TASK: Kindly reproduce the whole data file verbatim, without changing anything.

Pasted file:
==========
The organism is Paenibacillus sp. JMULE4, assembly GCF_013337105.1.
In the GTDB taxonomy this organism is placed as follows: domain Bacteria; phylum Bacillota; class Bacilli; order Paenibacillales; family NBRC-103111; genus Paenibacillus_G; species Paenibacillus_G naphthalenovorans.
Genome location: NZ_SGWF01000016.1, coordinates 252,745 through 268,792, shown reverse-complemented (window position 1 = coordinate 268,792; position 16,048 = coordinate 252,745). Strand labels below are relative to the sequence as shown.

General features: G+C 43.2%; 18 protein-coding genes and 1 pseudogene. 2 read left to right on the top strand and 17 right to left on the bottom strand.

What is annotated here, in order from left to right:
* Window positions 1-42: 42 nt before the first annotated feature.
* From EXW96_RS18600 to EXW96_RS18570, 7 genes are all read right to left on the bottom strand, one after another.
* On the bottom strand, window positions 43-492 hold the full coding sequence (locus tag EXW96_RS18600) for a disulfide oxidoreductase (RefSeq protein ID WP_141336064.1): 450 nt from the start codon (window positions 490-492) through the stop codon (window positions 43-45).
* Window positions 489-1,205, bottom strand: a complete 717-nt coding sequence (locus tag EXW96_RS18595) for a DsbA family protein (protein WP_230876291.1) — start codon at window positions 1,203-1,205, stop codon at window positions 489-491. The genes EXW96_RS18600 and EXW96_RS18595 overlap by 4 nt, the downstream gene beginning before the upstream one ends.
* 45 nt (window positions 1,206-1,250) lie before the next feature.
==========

The organism is Paenibacillus sp. JMULE4, assembly GCF_013337105.1.
In the GTDB taxonomy this organism is placed as follows: domain Bacteria; phylum Bacillota; class Bacilli; order Paenibacillales; family NBRC-103111; genus Paenibacillus_G; species Paenibacillus_G naphthalenovorans.
Genome location: NZ_SGWF01000016.1, coordinates 252,745 through 268,792, shown reverse-complemented (window position 1 = coordinate 268,792; position 16,048 = coordinate 252,745). Strand labels below are relative to the sequence as shown.

General features: G+C 43.2%; 18 protein-coding genes and 1 pseudogene. 2 read left to right on the top strand and 17 right to left on the bottom strand.

What is annotated here, in order from left to right:
* Window positions 1-42: 42 nt before the first annotated feature.
* From EXW96_RS18600 to EXW96_RS18570, 7 genes are all read right to left on the bottom strand, one after another.
* On the bottom strand, window positions 43-492 hold the full coding sequence (locus tag EXW96_RS18600) for a disulfide oxidoreductase (RefSeq protein ID WP_141336064.1): 450 nt from the start codon (window positions 490-492) through the stop codon (window positions 43-45).
* Window positions 489-1,205, bottom strand: a complete 717-nt coding sequence (locus tag EXW96_RS18595) for a DsbA family protein (protein WP_230876291.1) — start codon at window positions 1,203-1,205, stop codon at window positions 489-491. The genes EXW96_RS18600 and EXW96_RS18595 overlap by 4 nt, the downstream gene beginning before the upstream one ends.
* 45 nt (window positions 1,206-1,250) lie before the next feature.